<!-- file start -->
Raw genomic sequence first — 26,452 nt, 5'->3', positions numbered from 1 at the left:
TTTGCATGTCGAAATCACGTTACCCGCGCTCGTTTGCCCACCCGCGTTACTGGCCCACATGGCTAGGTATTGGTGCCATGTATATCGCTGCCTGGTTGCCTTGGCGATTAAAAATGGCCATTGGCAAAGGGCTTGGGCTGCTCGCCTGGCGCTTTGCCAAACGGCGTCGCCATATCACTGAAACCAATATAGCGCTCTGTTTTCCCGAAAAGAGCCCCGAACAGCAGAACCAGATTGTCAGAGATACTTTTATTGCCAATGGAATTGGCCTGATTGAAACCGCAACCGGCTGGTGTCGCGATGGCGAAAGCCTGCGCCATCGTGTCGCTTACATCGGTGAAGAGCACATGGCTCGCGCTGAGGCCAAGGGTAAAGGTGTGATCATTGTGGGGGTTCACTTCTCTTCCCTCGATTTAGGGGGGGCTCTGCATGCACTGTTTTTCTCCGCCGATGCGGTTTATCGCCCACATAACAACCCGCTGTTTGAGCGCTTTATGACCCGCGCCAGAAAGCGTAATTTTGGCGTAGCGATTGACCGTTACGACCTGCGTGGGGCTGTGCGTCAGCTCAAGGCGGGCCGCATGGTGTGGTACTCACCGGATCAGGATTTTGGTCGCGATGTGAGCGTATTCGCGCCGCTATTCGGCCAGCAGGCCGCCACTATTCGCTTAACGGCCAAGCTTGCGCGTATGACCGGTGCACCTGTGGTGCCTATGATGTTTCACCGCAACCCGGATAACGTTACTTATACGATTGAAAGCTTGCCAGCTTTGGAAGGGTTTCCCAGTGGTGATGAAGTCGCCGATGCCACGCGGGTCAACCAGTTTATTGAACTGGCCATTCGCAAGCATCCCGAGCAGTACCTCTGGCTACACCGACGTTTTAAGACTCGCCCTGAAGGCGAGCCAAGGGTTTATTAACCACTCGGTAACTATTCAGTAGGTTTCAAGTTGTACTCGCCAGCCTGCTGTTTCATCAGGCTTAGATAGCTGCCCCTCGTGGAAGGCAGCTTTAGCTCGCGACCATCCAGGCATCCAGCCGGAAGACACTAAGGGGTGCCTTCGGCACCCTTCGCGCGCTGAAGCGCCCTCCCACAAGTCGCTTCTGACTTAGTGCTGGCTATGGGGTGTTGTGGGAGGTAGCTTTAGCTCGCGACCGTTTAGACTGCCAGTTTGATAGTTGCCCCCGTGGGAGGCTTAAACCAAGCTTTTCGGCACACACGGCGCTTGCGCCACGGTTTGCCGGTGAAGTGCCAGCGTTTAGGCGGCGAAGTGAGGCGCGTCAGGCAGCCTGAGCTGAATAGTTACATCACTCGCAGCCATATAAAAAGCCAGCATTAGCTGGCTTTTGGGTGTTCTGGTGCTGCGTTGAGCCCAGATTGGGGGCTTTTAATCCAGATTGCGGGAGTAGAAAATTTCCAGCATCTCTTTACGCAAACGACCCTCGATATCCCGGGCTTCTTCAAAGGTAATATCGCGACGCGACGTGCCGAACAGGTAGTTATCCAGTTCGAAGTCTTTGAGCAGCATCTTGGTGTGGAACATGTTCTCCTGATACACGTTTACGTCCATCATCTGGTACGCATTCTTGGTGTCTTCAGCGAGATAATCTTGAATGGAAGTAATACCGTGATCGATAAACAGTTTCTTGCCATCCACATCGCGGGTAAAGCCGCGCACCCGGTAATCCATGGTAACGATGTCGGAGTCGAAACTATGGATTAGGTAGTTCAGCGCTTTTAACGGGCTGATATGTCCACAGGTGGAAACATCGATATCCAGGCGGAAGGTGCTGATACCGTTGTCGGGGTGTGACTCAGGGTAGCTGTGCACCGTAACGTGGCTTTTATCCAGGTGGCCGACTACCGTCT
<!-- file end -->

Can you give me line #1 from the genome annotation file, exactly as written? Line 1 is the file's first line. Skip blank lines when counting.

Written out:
Raw genomic sequence first — 26,452 nt, 5'->3', positions numbered from 1 at the left: